Published May 1, 2008.
Like the best barbecue, Mexico’s version of pulled pork offers fall-apart chunks of crisp meat—but without the hassle of tending a fire.
Traditional carnitas, Mexico’s version of shredded pork, is fried in gallons of lard or oil. The results are tasty, but who wants to deal with all that hot fat?
We wanted to create restaurant-style carnitas—tender chunks of lightly crisped, caramelized pork, subtly accented with oregano and citrus—without the hassle of frying.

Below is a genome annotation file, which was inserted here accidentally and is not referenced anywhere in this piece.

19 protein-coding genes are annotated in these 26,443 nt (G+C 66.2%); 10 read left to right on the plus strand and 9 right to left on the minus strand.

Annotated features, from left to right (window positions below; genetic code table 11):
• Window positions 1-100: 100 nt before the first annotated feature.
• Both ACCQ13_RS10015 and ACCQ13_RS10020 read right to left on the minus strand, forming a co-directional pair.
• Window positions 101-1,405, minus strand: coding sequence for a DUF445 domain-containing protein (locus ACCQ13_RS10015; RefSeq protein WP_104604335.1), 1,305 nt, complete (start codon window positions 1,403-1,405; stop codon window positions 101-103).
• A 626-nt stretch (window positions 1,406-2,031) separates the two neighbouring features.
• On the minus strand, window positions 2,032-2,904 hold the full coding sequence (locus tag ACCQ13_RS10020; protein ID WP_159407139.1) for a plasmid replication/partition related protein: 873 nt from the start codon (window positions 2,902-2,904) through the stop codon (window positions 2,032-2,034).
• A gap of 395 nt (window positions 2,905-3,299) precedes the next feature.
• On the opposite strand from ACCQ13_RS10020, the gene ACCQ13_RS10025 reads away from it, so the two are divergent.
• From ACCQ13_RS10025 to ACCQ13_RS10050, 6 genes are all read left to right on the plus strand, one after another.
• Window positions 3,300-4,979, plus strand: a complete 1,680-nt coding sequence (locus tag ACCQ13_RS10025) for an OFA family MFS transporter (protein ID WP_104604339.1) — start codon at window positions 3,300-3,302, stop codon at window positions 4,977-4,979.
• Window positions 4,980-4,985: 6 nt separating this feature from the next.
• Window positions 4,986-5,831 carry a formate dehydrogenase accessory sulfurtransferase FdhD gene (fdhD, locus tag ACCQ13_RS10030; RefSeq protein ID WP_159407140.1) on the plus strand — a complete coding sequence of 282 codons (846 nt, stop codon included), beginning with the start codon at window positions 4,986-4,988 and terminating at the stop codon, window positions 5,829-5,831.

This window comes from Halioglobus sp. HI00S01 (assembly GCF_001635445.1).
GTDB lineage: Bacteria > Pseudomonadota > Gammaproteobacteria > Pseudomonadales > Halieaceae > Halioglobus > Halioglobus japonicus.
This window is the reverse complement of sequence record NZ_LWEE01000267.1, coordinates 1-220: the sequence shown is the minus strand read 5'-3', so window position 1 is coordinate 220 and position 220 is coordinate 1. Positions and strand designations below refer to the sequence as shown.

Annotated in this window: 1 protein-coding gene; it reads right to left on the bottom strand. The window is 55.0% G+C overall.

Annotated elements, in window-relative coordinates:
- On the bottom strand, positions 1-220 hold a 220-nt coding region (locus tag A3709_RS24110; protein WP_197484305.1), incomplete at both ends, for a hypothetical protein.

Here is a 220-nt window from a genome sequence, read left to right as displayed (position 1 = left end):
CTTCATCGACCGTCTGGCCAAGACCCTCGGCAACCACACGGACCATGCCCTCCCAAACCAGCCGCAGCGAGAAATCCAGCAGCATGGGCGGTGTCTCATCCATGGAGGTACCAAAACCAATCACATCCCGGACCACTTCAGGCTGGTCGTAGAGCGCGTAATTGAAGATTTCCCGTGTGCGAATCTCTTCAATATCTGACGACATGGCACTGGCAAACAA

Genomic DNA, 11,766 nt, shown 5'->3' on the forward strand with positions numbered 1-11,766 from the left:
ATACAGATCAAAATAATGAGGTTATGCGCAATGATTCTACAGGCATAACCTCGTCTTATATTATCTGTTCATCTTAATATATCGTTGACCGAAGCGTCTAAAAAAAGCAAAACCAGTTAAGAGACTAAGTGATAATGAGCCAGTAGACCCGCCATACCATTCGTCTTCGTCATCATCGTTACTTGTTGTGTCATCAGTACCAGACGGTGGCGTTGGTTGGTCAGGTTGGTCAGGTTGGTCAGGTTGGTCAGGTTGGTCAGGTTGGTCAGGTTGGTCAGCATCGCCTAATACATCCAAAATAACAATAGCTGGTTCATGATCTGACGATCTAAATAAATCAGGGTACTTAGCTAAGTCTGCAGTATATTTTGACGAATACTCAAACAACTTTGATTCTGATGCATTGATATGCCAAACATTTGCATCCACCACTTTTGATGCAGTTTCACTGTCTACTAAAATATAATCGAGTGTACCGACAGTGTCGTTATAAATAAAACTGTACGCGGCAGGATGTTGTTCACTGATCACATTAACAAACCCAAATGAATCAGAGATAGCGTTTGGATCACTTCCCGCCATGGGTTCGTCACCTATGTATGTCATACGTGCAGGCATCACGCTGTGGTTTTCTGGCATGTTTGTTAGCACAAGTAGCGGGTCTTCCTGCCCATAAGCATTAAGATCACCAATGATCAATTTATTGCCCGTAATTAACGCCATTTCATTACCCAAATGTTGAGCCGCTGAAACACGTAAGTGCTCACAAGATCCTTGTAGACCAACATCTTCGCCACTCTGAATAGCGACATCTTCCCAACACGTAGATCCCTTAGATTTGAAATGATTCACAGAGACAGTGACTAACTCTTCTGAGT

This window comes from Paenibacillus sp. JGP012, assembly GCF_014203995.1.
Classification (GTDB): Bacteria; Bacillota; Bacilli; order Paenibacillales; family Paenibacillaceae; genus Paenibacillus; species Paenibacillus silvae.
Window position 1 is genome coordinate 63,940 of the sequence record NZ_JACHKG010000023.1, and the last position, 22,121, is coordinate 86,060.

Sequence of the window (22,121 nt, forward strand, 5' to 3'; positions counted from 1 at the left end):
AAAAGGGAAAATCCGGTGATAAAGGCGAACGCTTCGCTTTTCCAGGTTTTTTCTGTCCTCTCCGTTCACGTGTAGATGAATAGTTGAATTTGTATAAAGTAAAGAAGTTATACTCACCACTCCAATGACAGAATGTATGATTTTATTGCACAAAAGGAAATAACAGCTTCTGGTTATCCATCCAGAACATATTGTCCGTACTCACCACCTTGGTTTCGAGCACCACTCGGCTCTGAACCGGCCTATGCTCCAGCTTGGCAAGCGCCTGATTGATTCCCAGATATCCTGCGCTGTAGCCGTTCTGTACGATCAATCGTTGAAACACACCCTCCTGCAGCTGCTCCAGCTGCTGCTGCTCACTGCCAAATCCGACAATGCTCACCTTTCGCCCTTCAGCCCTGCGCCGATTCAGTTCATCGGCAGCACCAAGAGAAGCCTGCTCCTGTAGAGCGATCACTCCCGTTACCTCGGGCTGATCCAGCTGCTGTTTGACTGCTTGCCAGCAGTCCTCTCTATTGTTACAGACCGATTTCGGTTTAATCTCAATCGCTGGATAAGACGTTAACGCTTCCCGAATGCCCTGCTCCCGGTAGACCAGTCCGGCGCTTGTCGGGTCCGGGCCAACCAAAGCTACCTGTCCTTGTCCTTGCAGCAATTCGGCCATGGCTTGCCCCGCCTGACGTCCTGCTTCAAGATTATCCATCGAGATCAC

Our initial recipe for carnitas started by simmering the meat (taste tests proved boneless pork butt had the best flavor) in a seasoned broth in the oven and then sautéing it in some of the rendered fat. The flavor was OK, but too much of the pork flavor went down the drain when we discarded the cooking liquid. So we kept the liquid and reduced it on the stovetop (after the meat had been removed) until it developed the consistency of a thick, syrupy glaze that was perfect for coating the meat. Broiled on a baking sheet, the glazed meat developed a wonderfully rich flavor but also became super-greasy. The solution was to place a rack in a baking pan to elevate the meat and allow excess fat to drip off. The flavors in the braising liquid also need refining. We emulated the flavor of the Mexican sour oranges used in authentic carnitas with a mixture of fresh lime and orange juices. Bay leaves and oregano provided aromatic notes, and cumin brought an earthy dimension that complemented the other flavors.list of recipes